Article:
• Workbench or Sawhorses: A stable work surface is crucial for supporting the Plywood while you cut it. Sawhorses or a sturdy workbench are ideal options.


  • Plywood: The plywood sheet(s) you intend to cut to your desired dimensions for your project.
  • Layout and Cutting Guide: Depending on your project, you may need a template or cutting guide to trace or guide the jigsaw along curved or complex cutting lines.
  • Sandpaper or Sanding Block: After cutting, you may need to sand the Plywood edges to smooth any rough spots or edges for a finished look.

Optional but Recommended

  • Router and Router Bit: If you want to finish the edges of the Plywood, a router with an appropriate bit can give it a polished and professional appearance.
  • Workshop Vacuum or Dust Collection System: To minimize sawdust buildup and maintain a clean workspace, consider using a vacuum or dust collection system.
  • Cordless Drill and Screws: If your project involves attaching the cut plywood pieces, a cordless drill and appropriate screws will be helpful.
  • Painter’s Tape or Masking Tape: Applying tape along the cut line can help reduce splintering and tear-out on the surface of the Plywood.
  • Wood Glue and Clamps: If you plan to join multiple pieces of Plywood together, wood glue and clamps can be handy for creating solid and secure bonds.

Before cutting Plywood with a jigsaw, ensure you have all the necessary tools and materials. This preparation will help streamline the cutting process and ensure you can work safely and efficiently, achieving precise results in your woodworking or DIY project.

Cutting Techniques

Cutting Plywood with a jigsaw requires specific techniques to achieve clean and accurate results. Here are several cutting techniques you can use when working with a jigsaw:

Straight Cuts:

  1. Mark Your Cut Line: Measure and mark the cut line on the Plywood using a pencil and a straightedge or square. Ensure the line is clear and visible.
  2. Select the Right Blade: Choose a fine-toothed jigsaw blade suitable for cutting Plywood. The blade should have enough teeth to minimize tear-out and provide a smooth cut.
  3. Secure the Plywood: Clamp the Plywood to a stable work surface, such as a workbench or sawhorse, to prevent it from moving during the cut.
  4. Start the Cut: Position the jigsaw blade just to the waste side of your cut line. Start the jigsaw and gently guide it along the marked line, keeping the blade on the waste side of the line.
  5. Maintain a Steady Pace: Maintain a consistent cutting speed and avoid pushing or forcing the jigsaw. Let the blade work, and guide the tool steadily along the cut line.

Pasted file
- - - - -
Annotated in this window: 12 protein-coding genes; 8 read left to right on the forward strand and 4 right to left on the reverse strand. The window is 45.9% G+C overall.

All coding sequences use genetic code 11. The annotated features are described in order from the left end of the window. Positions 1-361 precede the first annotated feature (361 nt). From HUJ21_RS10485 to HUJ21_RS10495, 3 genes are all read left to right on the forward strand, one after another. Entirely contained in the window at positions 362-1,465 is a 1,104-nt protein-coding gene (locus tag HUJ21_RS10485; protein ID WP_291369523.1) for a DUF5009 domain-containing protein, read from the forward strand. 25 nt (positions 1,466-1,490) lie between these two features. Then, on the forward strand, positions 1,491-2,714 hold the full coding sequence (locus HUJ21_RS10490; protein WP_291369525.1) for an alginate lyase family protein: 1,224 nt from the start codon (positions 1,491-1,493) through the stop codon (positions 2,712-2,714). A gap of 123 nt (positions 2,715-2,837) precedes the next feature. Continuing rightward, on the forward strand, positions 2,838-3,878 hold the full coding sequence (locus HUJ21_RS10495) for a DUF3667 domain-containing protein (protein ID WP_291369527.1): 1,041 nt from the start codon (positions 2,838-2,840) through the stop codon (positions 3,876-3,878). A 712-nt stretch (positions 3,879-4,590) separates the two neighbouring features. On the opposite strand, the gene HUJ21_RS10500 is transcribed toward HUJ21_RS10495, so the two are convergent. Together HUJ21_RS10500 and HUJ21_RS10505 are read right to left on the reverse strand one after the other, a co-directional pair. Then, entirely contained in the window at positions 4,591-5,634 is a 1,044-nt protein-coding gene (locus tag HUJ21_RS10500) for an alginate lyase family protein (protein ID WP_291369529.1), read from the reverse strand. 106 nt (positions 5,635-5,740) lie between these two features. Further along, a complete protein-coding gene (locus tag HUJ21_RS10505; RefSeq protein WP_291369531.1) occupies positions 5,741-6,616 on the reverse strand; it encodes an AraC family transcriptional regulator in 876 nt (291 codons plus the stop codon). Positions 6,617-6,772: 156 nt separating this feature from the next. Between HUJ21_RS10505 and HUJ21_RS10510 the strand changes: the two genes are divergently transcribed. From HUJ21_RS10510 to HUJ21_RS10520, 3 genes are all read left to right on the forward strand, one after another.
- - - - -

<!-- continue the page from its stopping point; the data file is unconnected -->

6. Control Tear-Out: To minimize tear-out on the Plywood’s surface, you can apply painter’s or masking tape along the cut line before starting the cut. This can help support the wood fibers and reduce splintering.
  7. End the Cut: When you approach the end of the cut, be cautious to prevent tear-out. You can use a backup piece of scrap plywood under the workpiece to minimize splintering as you complete the cut.

Curved Cuts:

  1. Trace the Curve: If cutting a curved shape or pattern, trace the design onto the Plywood using a template or layout guide. Ensure your marks are accurate and clear.
  2. Choose the Right Blade: Select a jigsaw blade appropriate for curved cuts. Blades with more teeth per inch provide better control for intricate curves.
  3. Secure the Plywood: Clamp the Plywood to the work surface, ensuring it won’t move during the cut.
  4. Pilot Hole: For tight curves, consider drilling a pilot hole through the waste area to allow for blade insertion. This hole will give you a starting point for the jigsaw blade.
  5. Start the Cut: Insert the jigsaw blade into the pilot hole or a drilled access point, start the tool, and carefully follow the traced curve. Keep the blade on the waste side of the line.
  6. Control the Jigsaw: When making curved cuts, it’s essential to pivot the jigsaw gently, following the curve of the design. Take your time and make gradual turns to avoid oversteering.

Interior Cutouts:

  1. Drill Starter Holes: When cutting out an interior shape within the Plywood, drill a starter hole near the area’s interior to be removed.
  2. Insert the Blade: Insert the jigsaw blade into the drilled hole and start the tool.
  3. Cut Outward: Carefully follow the marked line, cutting outward toward the edge of the Plywood. Be mindful of the curve and direction of the cut.
  4. Control the Jigsaw: Keep the jigsaw under control, making precise turns as needed. You may need to reposition the Plywood to access different areas of the interior cutout.
  5. Finish the Cut: Once you have cut out the interior shape, continue to follow the marked line until you reach the outer edge of the Plywood.

By mastering these cutting techniques with a jigsaw, you can achieve professional-looking results when working with Plywood in various woodworking and DIY projects. Practice and patience are vital to proficiently using a jigsaw for straight and curved cuts, allowing you to bring your creative ideas to life with precision and confidence.


Splintering and Tear-Out:

Issue: Plywood often splinters or tears along the cut line, resulting in a rough finish.


  • Use a sharp, fine-toothed jigsaw blade designed for Plywood.